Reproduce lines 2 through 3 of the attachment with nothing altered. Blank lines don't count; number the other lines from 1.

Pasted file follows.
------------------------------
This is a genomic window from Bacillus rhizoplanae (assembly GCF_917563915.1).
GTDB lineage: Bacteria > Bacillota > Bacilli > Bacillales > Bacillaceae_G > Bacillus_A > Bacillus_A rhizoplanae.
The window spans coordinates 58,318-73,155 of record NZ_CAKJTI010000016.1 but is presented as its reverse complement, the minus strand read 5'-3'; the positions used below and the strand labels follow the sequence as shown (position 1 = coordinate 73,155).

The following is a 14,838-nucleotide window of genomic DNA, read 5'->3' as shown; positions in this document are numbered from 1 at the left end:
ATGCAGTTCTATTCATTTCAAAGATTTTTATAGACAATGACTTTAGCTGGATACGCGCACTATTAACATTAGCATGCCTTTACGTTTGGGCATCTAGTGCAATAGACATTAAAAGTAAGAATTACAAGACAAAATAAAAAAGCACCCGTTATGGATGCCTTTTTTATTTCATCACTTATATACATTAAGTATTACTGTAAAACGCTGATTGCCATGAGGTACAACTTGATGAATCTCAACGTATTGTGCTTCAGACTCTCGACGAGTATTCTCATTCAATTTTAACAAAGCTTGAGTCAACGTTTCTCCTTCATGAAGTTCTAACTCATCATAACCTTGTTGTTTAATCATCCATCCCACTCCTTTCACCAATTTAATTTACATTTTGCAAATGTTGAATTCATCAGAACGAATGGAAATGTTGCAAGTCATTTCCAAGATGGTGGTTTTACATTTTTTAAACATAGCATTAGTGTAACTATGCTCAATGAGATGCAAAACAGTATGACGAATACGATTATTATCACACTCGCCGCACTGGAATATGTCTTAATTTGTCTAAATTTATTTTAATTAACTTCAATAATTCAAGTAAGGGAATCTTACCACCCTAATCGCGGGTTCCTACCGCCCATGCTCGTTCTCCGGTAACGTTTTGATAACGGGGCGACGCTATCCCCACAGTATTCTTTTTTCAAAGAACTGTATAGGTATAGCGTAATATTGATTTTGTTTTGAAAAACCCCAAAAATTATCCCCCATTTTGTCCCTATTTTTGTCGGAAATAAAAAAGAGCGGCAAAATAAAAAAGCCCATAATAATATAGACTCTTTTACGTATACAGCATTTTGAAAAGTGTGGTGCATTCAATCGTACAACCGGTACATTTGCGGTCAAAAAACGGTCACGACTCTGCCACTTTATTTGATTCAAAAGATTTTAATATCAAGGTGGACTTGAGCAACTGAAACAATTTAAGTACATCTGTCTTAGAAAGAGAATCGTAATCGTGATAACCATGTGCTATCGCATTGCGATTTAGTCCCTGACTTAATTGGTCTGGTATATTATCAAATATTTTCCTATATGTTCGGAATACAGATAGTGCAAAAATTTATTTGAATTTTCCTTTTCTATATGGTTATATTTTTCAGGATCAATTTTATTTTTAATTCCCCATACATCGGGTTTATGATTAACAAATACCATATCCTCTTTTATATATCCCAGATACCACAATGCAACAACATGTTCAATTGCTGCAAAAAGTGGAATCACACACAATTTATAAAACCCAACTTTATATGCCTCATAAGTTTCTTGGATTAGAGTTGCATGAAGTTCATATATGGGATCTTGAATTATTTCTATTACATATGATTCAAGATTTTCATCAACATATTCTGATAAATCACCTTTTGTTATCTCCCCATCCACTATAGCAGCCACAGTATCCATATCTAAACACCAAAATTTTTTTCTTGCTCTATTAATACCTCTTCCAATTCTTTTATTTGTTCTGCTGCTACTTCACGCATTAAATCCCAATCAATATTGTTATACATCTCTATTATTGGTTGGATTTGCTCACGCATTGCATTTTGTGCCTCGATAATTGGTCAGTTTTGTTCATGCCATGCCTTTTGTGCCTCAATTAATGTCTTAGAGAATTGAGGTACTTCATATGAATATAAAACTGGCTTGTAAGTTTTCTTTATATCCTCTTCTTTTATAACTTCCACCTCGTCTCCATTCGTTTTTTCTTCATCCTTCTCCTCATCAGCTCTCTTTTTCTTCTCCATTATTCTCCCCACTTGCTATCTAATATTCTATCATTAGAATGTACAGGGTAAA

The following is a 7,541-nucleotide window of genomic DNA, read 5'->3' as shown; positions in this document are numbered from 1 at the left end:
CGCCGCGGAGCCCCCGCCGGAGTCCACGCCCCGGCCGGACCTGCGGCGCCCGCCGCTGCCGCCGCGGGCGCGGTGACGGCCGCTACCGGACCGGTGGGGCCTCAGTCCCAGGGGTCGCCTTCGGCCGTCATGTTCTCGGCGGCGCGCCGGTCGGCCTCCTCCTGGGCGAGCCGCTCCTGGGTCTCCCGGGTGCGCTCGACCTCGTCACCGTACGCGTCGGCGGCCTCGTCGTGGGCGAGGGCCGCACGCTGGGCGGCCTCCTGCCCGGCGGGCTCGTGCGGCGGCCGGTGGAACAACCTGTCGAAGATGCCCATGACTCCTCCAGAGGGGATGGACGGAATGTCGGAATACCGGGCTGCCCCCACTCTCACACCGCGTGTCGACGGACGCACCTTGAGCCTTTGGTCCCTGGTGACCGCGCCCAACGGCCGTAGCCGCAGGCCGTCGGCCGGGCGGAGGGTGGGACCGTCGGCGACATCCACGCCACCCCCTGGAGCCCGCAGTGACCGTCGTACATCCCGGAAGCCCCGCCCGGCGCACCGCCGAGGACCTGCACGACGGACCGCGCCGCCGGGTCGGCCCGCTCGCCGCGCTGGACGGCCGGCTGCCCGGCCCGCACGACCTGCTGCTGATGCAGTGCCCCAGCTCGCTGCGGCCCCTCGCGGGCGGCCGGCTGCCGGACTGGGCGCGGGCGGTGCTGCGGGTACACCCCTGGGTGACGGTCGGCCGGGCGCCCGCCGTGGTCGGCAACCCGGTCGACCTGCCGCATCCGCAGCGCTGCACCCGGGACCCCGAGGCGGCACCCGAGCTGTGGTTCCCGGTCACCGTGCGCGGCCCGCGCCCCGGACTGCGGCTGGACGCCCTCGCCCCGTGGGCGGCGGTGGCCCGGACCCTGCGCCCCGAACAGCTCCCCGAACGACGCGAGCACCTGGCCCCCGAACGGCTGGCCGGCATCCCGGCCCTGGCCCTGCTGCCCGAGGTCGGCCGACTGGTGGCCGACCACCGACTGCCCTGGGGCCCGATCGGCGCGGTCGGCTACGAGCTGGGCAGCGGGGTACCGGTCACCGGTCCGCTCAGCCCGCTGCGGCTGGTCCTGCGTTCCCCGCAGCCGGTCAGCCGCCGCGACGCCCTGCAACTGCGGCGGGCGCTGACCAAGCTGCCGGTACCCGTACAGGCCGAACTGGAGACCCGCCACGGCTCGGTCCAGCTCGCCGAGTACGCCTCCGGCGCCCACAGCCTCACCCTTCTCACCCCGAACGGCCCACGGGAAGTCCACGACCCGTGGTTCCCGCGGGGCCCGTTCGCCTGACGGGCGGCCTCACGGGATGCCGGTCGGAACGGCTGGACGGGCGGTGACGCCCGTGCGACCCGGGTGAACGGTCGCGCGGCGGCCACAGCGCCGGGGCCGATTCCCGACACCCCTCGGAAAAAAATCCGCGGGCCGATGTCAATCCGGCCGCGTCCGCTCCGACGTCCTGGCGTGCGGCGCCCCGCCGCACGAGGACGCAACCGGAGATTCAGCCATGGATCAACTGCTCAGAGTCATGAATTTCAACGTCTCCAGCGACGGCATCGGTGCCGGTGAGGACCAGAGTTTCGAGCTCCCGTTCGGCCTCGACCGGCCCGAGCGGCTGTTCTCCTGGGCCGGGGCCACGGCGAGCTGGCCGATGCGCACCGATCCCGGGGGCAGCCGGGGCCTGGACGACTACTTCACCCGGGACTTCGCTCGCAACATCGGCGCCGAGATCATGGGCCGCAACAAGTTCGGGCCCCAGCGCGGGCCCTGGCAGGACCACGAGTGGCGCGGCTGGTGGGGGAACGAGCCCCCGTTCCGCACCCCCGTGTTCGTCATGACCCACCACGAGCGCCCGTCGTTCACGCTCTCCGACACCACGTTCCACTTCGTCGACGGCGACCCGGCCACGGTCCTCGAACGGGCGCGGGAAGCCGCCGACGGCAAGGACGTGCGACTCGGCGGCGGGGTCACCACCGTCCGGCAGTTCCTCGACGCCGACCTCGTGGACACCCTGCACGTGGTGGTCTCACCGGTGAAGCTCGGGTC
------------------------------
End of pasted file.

GTDB lineage: Bacteria > Bacillota > Bacilli > Bacillales > Bacillaceae_G > Bacillus_A > Bacillus_A rhizoplanae.
The window spans coordinates 58,318-73,155 of record NZ_CAKJTI010000016.1 but is presented as its reverse complement, the minus strand read 5'-3'; the positions used below and the strand labels follow the sequence as shown (position 1 = coordinate 73,155).